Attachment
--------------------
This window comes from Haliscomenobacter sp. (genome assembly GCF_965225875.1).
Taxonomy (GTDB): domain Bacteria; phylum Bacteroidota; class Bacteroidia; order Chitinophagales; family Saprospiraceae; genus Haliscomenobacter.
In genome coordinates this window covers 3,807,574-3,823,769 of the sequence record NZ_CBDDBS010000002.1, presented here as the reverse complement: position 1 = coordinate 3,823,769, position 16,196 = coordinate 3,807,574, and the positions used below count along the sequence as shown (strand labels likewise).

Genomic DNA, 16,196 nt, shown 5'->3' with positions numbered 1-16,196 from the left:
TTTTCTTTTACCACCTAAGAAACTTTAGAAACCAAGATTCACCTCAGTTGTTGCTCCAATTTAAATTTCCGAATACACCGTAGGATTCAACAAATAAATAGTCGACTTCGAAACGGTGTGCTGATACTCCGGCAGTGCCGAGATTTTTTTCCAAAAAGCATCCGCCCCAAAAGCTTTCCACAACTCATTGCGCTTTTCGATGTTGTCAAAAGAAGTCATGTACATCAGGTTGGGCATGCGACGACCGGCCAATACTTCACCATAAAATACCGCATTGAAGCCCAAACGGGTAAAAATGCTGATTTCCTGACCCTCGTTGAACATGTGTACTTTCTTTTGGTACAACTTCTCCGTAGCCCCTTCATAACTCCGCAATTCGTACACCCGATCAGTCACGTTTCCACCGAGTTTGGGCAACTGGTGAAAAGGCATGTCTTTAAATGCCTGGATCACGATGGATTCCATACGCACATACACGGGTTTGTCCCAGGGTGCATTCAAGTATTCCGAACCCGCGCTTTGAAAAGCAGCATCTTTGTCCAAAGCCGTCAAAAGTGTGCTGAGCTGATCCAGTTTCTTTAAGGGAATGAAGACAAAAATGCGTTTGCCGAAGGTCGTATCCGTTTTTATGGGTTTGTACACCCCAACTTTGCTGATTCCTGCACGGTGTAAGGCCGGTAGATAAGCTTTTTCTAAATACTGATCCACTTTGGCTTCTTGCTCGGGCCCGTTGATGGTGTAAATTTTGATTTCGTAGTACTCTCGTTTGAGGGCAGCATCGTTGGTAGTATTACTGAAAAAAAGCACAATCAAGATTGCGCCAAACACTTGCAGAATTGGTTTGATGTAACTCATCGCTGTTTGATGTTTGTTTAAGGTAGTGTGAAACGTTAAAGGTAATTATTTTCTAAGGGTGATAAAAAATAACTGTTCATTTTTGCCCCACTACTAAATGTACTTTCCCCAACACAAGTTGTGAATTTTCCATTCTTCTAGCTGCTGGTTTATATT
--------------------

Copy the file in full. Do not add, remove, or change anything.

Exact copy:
This window comes from Haliscomenobacter sp. (genome assembly GCF_965225875.1).
Taxonomy (GTDB): domain Bacteria; phylum Bacteroidota; class Bacteroidia; order Chitinophagales; family Saprospiraceae; genus Haliscomenobacter.
In genome coordinates this window covers 3,807,574-3,823,769 of the sequence record NZ_CBDDBS010000002.1, presented here as the reverse complement: position 1 = coordinate 3,823,769, position 16,196 = coordinate 3,807,574, and the positions used below count along the sequence as shown (strand labels likewise).

Genomic DNA, 16,196 nt, shown 5'->3' with positions numbered 1-16,196 from the left:
TTTTCTTTTACCACCTAAGAAACTTTAGAAACCAAGATTCACCTCAGTTGTTGCTCCAATTTAAATTTCCGAATACACCGTAGGATTCAACAAATAAATAGTCGACTTCGAAACGGTGTGCTGATACTCCGGCAGTGCCGAGATTTTTTTCCAAAAAGCATCCGCCCCAAAAGCTTTCCACAACTCATTGCGCTTTTCGATGTTGTCAAAAGAAGTCATGTACATCAGGTTGGGCATGCGACGACCGGCCAATACTTCACCATAAAATACCGCATTGAAGCCCAAACGGGTAAAAATGCTGATTTCCTGACCCTCGTTGAACATGTGTACTTTCTTTTGGTACAACTTCTCCGTAGCCCCTTCATAACTCCGCAATTCGTACACCCGATCAGTCACGTTTCCACCGAGTTTGGGCAACTGGTGAAAAGGCATGTCTTTAAATGCCTGGATCACGATGGATTCCATACGCACATACACGGGTTTGTCCCAGGGTGCATTCAAGTATTCCGAACCCGCGCTTTGAAAAGCAGCATCTTTGTCCAAAGCCGTCAAAAGTGTGCTGAGCTGATCCAGTTTCTTTAAGGGAATGAAGACAAAAATGCGTTTGCCGAAGGTCGTATCCGTTTTTATGGGTTTGTACACCCCAACTTTGCTGATTCCTGCACGGTGTAAGGCCGGTAGATAAGCTTTTTCTAAATACTGATCCACTTTGGCTTCTTGCTCGGGCCCGTTGATGGTGTAAATTTTGATTTCGTAGTACTCTCGTTTGAGGGCAGCATCGTTGGTAGTATTACTGAAAAAAAGCACAATCAAGATTGCGCCAAACACTTGCAGAATTGGTTTGATGTAACTCATCGCTGTTTGATGTTTGTTTAAGGTAGTGTGAAACGTTAAAGGTAATTATTTTCTAAGGGTGATAAAAAATAACTGTTCATTTTTGCCCCACTACTAAATGTACTTTCCCCAACACAAGTTGTGAATTTTCCATTCTTCTAGCTGCTGGTTTATATT